From the Editorial Director: It

I’ve overdosed on security these last couple of weeks. In addition to some Frankly Speaking (info can be found at breakfast sessions on the subject, I’ve accompanied a security vendor on a tour in Western Canada. In between, I’ve met with a number of CIOs, many of whose current woes revolve around security and related issues.

Little wonder security is a top-of-mind issue. Organizations face an increasing barrage of regulations which in many cases hold corporate officers personally accountable for what goes on in their companies. The list of threats is growing in concert with the list of newly-identified vulnerabilities that must be patched and managed. And the bad guys have graduated from being mischievous to being organized, well-funded and tech-savvy criminals.

Security is a bit like quality: it can always be improved. So one of the most vexing problems is figuring out how much security is enough. It’s one more thing for which you have to find and justify funding — with an ROI that is, to say the least, hard to identify. The end product of successful security management is what? Nothing happened. And how do you show that the ‘nothing happened’ was the direct result of your security investment?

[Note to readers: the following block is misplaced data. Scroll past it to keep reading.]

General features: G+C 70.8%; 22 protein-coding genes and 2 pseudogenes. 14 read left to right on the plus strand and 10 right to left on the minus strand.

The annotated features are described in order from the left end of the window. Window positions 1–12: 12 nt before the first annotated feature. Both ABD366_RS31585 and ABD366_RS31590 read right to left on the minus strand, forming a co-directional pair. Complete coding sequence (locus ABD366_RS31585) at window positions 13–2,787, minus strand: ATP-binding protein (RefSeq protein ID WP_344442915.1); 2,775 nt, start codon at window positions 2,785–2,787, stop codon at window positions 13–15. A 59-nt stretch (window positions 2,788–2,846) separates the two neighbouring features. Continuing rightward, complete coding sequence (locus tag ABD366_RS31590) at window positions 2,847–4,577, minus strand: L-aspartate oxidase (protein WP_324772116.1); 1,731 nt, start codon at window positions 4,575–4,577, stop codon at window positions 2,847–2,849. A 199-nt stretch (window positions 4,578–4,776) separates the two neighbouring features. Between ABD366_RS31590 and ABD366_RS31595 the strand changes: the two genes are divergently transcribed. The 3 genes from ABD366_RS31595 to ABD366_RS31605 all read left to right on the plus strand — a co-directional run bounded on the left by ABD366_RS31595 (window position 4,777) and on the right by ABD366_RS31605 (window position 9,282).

Surveys tell us that one reason funding is hard to get for security initiatives is that CEOs tend to view it as a tactical rather than a strategic issue. The experts say security should be operationalized — a fundamental consideration in the design of processes, applications and the physical and logical infrastructure. When it comes to funding, however, it may be easier to find if the justifying argument is shifted from the tactical, ‘protection of assets,’ to the strategic, ‘investment in the brand and the trust of customers,’ the value of which the CEO may well be able to assess.

As to how much is enough? The experts recommend a risk assessment of each asset and application based on its value, type of vulnerabilities to which it may be exposed and the probability of an incident. They also say you should consider that a breach is inevitable, but one of the most neglected areas of investment is in recovery plans — the who, what and how of post-incident management.

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Jim Love, Chief Content Officer, IT World Canada

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